Over the past five years, most Americans have become familiar with what leading journalists and academics have termed, the new era of “Great Power Competition”: a reference to the increasingly complex and worrisome armed stand-off between the United States (and its allies), and China and Russia—the two leading authoritarian powers. The alarming genocidal war launched in February 2022 by Russia against Ukraine has awakened us to the reality that our expectations at the end of the Cold War in 1991 were delusional and foolish. It is not apparent that the universal appeal of the democratic idea will not spontaneously enable a benign New World Order to take shape.
Today, we face in China a determined opponent intent on establishing a global empire beholden to it. President Xi Jinping is well along toward achieving that goal, capping it with his self-made, life-long Maoist “chairmanship.”
In Moscow, after two wars, Russia restored control over the Chechen Republic, later occupied Georgia (August 2008), then annexed the Crimean Peninsula of Ukraine (March 2014). Vladimir Putin has made it clear that after subduing eastern and southern Ukraine, that he intends to move on to Transnistria and perhaps all of Moldova, before launching a campaign to restore control over one or more of the Baltic states.
Let us look at the similarities and differences between how these two regimes pursue their autocratic ambitions. Clearly, both China and Russia, as well as the United States, are nuclear weapons states. This reality has influenced the authoritarian powers thus far from avoiding escalatory actions to remain beneath the threshold of nuclear war.
Escalatory risk has had a profound effect in shaping their current strategies. While both China and Russia have been strengthening their nuclear arsenals—and delivery platforms—in recent years, they have also magnified their strategies with complimentary “Liminal Warfare.”
What follows draws heavily upon the brilliant work of Professor David Kilcullen, an Australian combat veteran with long experience in the Middle East and in government here with the State Department and with U.S. forces deployed in the Middle East.
According to Kilcullen, “liminal warfare involves the integration of political, economic, legal, military, intelligence and cyber into a single seamless mix of maneuver activity focused on the shaping of operations with the adversary before an operation is launched.”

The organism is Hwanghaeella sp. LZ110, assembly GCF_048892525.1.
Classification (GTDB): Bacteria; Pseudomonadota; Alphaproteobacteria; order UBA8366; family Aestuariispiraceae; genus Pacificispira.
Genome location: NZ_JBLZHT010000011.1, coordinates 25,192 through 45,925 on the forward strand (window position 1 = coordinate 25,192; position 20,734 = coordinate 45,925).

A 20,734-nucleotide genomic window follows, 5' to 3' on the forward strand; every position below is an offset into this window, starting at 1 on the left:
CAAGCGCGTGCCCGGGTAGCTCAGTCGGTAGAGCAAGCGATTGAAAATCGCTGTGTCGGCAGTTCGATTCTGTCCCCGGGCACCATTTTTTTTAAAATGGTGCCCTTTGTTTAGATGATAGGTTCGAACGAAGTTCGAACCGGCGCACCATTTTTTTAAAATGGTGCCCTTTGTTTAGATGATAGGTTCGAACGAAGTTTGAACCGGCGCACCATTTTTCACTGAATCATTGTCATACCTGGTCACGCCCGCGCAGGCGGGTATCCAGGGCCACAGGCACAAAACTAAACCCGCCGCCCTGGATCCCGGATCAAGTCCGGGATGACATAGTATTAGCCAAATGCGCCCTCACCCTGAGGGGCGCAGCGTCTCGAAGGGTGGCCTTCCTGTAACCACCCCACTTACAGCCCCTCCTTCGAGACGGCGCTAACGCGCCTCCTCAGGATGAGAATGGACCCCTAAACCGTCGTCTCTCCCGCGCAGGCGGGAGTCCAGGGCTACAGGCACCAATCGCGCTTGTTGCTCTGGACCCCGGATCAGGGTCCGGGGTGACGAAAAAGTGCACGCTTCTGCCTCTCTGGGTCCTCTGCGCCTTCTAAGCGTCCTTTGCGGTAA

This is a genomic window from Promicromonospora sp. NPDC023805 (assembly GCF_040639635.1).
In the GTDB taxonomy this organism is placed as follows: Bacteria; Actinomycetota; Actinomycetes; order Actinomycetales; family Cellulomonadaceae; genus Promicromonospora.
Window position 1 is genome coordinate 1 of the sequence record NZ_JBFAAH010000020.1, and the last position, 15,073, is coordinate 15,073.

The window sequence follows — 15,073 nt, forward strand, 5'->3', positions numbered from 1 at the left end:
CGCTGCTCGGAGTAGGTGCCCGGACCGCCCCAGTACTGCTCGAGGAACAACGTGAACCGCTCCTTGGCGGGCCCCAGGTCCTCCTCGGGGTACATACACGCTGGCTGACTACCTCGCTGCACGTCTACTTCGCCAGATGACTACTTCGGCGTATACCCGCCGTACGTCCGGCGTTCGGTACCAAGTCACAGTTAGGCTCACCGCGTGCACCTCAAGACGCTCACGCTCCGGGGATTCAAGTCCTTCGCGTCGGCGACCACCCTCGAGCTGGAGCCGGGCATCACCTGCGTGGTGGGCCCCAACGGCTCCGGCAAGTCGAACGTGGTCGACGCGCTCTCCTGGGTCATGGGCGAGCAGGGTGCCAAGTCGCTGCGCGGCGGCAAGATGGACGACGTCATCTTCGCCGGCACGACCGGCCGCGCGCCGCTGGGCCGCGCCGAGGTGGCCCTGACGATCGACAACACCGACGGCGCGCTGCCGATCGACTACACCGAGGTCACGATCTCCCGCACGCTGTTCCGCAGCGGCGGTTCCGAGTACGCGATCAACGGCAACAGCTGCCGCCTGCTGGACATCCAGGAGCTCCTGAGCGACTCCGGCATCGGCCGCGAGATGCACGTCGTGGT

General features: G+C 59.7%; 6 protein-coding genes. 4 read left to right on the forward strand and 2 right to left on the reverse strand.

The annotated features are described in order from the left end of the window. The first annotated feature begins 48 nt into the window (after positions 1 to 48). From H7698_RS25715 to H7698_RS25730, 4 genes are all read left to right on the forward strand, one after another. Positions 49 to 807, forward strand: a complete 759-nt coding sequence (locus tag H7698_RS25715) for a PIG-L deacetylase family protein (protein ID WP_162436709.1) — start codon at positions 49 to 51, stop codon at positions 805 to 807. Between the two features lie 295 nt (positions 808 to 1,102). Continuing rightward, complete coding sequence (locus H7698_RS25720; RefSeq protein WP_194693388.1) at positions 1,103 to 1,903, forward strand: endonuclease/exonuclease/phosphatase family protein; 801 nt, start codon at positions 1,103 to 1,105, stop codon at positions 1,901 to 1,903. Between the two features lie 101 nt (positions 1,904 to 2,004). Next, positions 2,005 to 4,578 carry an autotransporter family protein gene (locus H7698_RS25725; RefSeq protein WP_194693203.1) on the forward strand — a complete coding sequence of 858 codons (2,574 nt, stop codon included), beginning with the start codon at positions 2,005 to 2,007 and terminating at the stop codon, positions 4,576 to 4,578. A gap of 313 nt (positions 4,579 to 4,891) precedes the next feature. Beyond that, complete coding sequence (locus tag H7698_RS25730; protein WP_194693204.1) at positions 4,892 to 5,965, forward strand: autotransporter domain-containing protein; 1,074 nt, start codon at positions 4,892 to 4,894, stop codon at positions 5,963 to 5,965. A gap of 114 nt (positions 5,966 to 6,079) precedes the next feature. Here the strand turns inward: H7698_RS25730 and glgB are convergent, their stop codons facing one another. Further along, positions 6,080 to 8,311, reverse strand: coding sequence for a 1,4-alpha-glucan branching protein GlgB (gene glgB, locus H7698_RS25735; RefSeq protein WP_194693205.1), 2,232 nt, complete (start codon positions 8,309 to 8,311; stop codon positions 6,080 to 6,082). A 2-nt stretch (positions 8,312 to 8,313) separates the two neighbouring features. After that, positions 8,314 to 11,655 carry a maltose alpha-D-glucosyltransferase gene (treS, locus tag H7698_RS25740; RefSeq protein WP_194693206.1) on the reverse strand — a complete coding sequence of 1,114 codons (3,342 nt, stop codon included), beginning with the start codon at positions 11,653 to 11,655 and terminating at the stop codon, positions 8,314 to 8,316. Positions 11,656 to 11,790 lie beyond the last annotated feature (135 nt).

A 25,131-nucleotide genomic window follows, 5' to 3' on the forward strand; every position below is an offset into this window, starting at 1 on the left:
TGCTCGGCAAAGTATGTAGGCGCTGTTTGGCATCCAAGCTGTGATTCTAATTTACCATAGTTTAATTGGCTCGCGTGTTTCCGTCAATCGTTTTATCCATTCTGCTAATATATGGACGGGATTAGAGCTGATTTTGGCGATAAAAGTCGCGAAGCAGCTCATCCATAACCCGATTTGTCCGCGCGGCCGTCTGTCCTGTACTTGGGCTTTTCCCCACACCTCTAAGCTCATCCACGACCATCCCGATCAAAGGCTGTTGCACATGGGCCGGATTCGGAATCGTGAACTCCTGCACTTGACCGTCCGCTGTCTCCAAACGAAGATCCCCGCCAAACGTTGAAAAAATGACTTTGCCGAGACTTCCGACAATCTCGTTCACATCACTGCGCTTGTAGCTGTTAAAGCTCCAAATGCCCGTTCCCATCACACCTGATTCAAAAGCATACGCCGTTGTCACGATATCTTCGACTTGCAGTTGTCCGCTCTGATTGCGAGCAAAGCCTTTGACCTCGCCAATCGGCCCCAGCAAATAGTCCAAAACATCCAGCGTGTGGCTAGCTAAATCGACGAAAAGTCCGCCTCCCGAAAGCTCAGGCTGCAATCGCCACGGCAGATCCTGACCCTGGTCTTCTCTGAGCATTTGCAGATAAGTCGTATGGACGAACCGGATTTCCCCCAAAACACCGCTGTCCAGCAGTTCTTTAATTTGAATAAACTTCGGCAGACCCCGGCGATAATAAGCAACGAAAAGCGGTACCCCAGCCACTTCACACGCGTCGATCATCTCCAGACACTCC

For example, several months before launching the Georgian campaign in 2008, the Russians engaged in a program of generous passport distribution where they offered any Russian-speaking Georgian citizen a Russian passport. By the time the operation began they had a very large number of artificial “Russian citizens” inside Georgia and were able to lend a false patina of legitimacy to their aggression by invoking a bogus responsibility to protect Russian citizens.
Russia later combined political and economic warfare during its Crimea operation in the winter of 2014. Russia focused first on Germany—to assure that NATO did not react—by manipulating the price of Russian oil and gas, thus framing the issue for Germany as a Hobson’s choice of fuel or nothing (embargo). In short, you may stimulate a NATO response, but it might have an effect on the availability and cost of our oil and gas.
The 2017 U.S. National Security Strategy underscored that, after two decades of squandering strategic attention and resources to fighting in the desert in Iraq and Afghanistan, great power competition with Russia and China is now the number one threat to U.S. security and economic well-being.
One of the most important “arenas” (not merely a “market”) where the great power rivalry is intensifying with both China and Russia—as a “Tandem,” coordinating on foreign policy—is the global arena for new nuclear power plants. DNI director Dan Coats highlighted in his testimony in Jan. 2019 that China and Russia are using energy and technology projects as an arm of foreign policy.
China is pursuing a more ambitious and deeper strategy in its pursuit of empire. It started by targeting emerging markets throughout Africa and Latin America but also the United States and Europe. Ironically, in its focus on developing countries it has taken a page on soft power from the American playbook and corrupted it. It involves making apparently benign offers to build various infrastructure projects such as ports, pipelines, and power plants and even to offer apparently generous loans (which usually involve predatory manipulation of the terms). Their goals in these settings are to gain control of critical commodities (i.e., cobalt in Congo, Lithium in Chile), strategic terrain such as maritime chokepoints (Djibouti at the south end of the Red Sea, and Suez in the north) to assure access to the two largest markets in the world (the United States and Western Europe), and ports sprinkled throughout these countries. China now owns ninety-six ports located in every maritime country in the world.